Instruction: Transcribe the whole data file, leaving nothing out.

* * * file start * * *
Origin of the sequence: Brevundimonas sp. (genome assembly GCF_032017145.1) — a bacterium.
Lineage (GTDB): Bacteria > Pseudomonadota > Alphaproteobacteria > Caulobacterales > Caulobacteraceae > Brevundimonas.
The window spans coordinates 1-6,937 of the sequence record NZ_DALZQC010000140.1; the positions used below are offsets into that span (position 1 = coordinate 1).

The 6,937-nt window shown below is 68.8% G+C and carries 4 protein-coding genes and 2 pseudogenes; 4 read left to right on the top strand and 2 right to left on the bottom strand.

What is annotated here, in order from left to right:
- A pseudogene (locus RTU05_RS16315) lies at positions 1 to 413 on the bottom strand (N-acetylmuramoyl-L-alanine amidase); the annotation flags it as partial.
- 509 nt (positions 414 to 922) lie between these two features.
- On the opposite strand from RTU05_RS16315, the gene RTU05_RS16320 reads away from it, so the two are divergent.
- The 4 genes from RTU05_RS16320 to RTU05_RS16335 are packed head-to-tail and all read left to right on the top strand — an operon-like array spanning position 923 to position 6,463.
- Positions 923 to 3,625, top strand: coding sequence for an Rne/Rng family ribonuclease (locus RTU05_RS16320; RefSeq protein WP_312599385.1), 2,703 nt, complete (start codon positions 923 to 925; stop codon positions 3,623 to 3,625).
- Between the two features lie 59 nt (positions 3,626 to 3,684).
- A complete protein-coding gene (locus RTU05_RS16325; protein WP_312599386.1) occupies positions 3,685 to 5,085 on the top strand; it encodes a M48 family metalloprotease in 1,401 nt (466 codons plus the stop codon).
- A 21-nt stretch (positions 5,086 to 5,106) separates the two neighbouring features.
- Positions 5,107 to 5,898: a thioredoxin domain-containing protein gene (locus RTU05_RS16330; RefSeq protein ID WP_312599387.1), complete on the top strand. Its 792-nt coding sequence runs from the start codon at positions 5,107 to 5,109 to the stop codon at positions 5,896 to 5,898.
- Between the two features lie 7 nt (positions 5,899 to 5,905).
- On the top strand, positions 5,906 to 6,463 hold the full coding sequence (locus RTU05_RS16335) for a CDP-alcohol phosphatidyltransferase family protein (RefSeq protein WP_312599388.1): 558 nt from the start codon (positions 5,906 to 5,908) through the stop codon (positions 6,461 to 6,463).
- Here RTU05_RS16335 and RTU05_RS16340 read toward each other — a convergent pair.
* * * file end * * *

Origin of the sequence: Brevundimonas sp. (genome assembly GCF_032017145.1) — a bacterium.
Lineage (GTDB): Bacteria > Pseudomonadota > Alphaproteobacteria > Caulobacterales > Caulobacteraceae > Brevundimonas.
The window spans coordinates 1-6,937 of the sequence record NZ_DALZQC010000140.1; the positions used below are offsets into that span (position 1 = coordinate 1).

The 6,937-nt window shown below is 68.8% G+C and carries 4 protein-coding genes and 2 pseudogenes; 4 read left to right on the top strand and 2 right to left on the bottom strand.

What is annotated here, in order from left to right:
- A pseudogene (locus RTU05_RS16315) lies at positions 1 to 413 on the bottom strand (N-acetylmuramoyl-L-alanine amidase); the annotation flags it as partial.
- 509 nt (positions 414 to 922) lie between these two features.
- On the opposite strand from RTU05_RS16315, the gene RTU05_RS16320 reads away from it, so the two are divergent.
- The 4 genes from RTU05_RS16320 to RTU05_RS16335 are packed head-to-tail and all read left to right on the top strand — an operon-like array spanning position 923 to position 6,463.
- Positions 923 to 3,625, top strand: coding sequence for an Rne/Rng family ribonuclease (locus RTU05_RS16320; RefSeq protein WP_312599385.1), 2,703 nt, complete (start codon positions 923 to 925; stop codon positions 3,623 to 3,625).
- Between the two features lie 59 nt (positions 3,626 to 3,684).
- A complete protein-coding gene (locus RTU05_RS16325; protein WP_312599386.1) occupies positions 3,685 to 5,085 on the top strand; it encodes a M48 family metalloprotease in 1,401 nt (466 codons plus the stop codon).
- A 21-nt stretch (positions 5,086 to 5,106) separates the two neighbouring features.
- Positions 5,107 to 5,898: a thioredoxin domain-containing protein gene (locus RTU05_RS16330; RefSeq protein ID WP_312599387.1), complete on the top strand. Its 792-nt coding sequence runs from the start codon at positions 5,107 to 5,109 to the stop codon at positions 5,896 to 5,898.
- Between the two features lie 7 nt (positions 5,899 to 5,905).
- On the top strand, positions 5,906 to 6,463 hold the full coding sequence (locus RTU05_RS16335) for a CDP-alcohol phosphatidyltransferase family protein (RefSeq protein WP_312599388.1): 558 nt from the start codon (positions 5,906 to 5,908) through the stop codon (positions 6,461 to 6,463).
- Here RTU05_RS16335 and RTU05_RS16340 read toward each other — a convergent pair.